Stacy Malkan, Fairness and Accuracy in Reporting, February 4, 2016
A few months ago, I raised concerns about Washington Post food columnist Tamar Haspel (FAIR.org,10/28/15) after she admitted taking money from agribusiness interest groups that she covers.
I pointed out that her columns are biased in favor of those industry groups, particularly on the topic of GMOs, even though her column is presented to readers as an unbiased effort to find middle ground in debates about our food system.
My article was met with crickets of silence from Haspel, her Post editor Joe Yonan and the band of biotech promoters who prolifically praise Haspel on Twitter. I figured that, soon enough, Haspel might write another column that would warrant raising the concerns another notch up the pole. She didn’t disappoint.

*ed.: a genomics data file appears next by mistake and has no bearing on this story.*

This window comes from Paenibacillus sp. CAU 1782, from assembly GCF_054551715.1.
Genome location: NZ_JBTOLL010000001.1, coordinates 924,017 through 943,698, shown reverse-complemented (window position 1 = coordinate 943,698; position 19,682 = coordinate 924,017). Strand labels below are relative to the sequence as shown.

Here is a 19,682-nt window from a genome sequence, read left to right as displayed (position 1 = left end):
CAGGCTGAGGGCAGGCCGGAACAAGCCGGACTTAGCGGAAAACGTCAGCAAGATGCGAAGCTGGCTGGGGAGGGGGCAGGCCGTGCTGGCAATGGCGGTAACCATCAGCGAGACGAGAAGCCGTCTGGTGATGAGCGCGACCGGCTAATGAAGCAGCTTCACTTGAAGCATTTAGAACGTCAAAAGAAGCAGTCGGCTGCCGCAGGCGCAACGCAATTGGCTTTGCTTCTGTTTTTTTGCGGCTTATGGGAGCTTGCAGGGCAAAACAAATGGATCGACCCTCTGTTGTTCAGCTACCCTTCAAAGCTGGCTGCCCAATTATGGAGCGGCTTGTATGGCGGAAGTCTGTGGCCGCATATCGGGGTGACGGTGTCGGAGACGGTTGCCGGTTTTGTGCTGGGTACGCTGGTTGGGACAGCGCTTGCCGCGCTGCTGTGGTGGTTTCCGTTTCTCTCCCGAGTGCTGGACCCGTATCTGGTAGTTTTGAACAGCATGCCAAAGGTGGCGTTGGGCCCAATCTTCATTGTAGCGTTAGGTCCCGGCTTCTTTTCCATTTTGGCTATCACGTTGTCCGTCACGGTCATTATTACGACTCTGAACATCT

In her January column (Washington Post, 1/26/16), Haspel offered an investigation (“the surprising truth”) about the food movement—without speaking to anyone in the food movement—concluding that there isn’t much of a food movement after all, and most people don’t really care about labeling genetically engineered foods (GMOs).
Her sources? A two-year-old survey, another survey conducted by a food-industry front group, and consumer research by the agrichemical industry’s public relations firm. Let’s take a closer look.
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